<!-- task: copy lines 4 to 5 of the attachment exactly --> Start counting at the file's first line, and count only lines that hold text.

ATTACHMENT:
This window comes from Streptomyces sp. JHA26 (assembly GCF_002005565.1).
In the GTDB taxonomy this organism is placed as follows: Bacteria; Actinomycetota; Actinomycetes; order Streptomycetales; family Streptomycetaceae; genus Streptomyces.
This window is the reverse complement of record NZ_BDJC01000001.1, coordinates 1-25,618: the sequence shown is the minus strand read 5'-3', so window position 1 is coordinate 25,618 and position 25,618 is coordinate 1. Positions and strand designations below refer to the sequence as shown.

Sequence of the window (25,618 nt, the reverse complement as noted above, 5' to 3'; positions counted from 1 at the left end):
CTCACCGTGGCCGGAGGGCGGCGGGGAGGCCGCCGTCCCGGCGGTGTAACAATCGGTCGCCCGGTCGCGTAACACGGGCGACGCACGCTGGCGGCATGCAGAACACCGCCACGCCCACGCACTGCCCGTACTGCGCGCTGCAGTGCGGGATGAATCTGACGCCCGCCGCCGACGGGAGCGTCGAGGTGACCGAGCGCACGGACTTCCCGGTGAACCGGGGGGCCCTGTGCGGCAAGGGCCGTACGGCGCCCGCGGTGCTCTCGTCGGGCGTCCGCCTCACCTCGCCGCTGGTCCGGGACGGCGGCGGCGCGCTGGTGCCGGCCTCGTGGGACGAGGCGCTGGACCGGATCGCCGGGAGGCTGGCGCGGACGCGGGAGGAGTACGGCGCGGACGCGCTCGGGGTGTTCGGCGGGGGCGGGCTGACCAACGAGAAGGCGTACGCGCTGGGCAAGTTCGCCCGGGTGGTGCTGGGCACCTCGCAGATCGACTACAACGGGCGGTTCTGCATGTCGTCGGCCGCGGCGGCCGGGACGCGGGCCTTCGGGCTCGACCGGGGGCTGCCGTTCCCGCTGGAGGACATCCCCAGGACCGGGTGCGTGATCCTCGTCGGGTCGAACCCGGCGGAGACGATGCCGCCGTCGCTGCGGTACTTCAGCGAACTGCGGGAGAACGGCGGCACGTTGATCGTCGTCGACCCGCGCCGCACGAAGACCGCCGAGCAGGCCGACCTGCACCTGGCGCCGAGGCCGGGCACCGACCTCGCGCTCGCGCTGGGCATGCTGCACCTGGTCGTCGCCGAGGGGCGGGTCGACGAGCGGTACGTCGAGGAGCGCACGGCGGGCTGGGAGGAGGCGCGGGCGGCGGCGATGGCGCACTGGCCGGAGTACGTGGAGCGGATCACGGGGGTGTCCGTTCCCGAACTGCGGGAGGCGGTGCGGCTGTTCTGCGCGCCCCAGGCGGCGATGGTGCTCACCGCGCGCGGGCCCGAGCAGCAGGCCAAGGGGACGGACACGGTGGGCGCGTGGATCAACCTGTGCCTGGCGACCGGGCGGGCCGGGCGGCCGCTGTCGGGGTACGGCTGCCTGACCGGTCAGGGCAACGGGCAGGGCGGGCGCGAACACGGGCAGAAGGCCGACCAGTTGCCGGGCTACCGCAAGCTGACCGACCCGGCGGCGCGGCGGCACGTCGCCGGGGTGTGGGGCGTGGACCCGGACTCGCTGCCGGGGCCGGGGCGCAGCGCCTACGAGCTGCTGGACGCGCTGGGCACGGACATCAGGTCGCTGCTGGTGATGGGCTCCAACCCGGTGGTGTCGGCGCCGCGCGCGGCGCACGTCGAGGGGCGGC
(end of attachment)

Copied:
Sequence of the window (25,618 nt, the reverse complement as noted above, 5' to 3'; positions counted from 1 at the left end):
CTCACCGTGGCCGGAGGGCGGCGGGGAGGCCGCCGTCCCGGCGGTGTAACAATCGGTCGCCCGGTCGCGTAACACGGGCGACGCACGCTGGCGGCATGCAGAACACCGCCACGCCCACGCACTGCCCGTACTGCGCGCTGCAGTGCGGGATGAATCTGACGCCCGCCGCCGACGGGAGCGTCGAGGTGACCGAGCGCACGGACTTCCCGGTGAACCGGGGGGCCCTGTGCGGCAAGGGCCGTACGGCGCCCGCGGTGCTCTCGTCGGGCGTCCGCCTCACCTCGCCGCTGGTCCGGGACGGCGGCGGCGCGCTGGTGCCGGCCTCGTGGGACGAGGCGCTGGACCGGATCGCCGGGAGGCTGGCGCGGACGCGGGAGGAGTACGGCGCGGACGCGCTCGGGGTGTTCGGCGGGGGCGGGCTGACCAACGAGAAGGCGTACGCGCTGGGCAAGTTCGCCCGGGTGGTGCTGGGCACCTCGCAGATCGACTACAACGGGCGGTTCTGCATGTCGTCGGCCGCGGCGGCCGGGACGCGGGCCTTCGGGCTCGACCGGGGGCTGCCGTTCCCGCTGGAGGACATCCCCAGGACCGGGTGCGTGATCCTCGTCGGGTCGAACCCGGCGGAGACGATGCCGCCGTCGCTGCGGTACTTCAGCGAACTGCGGGAGAACGGCGGCACGTTGATCGTCGTCGACCCGCGCCGCACGAAGACCGCCGAGCAGGCCGACCTGCACCTGGCGCCGAGGCCGGGCACCGACCTCGCGCTCGCGCTGGGCATGCTGCACCTGGTCGTCGCCGAGGGGCGGGTCGACGAGCGGTACGTCGAGGAGCGCACGGCGGGCTGGGAGGAGGCGCGGGCGGCGGCGATGGCGCACTGGCCGGAGTACGTGGAGCGGATCACGGGGGTGTCCGTTCCCGAACTGCGGGAGGCGGTGCGGCTGTTCTGCGCGCCCCAGGCGGCGATGGTGCTCACCGCGCGCGGGCCCGAGCAGCAGGCCAAGGGGACGGACACGGTGGGCGCGTGGATCAACCTGTGCCTGGCGACCGGGCGGGCCGGGCGGCCGCTGTCGGGGTACGGCTGCCTGACCGGTCAGGGCAACGGGCAGGGCGGGCGCGAACACGGGCAGAAGGCCGACCAGTTGCCGGGCTACCGCAAGCTGACCGACCCGGCGGCGCGGCGGCACGTCGCCGGGGTGTGGGGCGTGGACCCGGACTCGCTGCCGGGGCCGGGGCGCAGCGCCTACGAGCTGCTGGACGCGCTGGGCACGGACATCAGGTCGCTGCTGGTGATGGGCTCCAACCCGGTGGTGTCGGCGCCGCGCGCGGCGCACGTCGAGGGGCGGC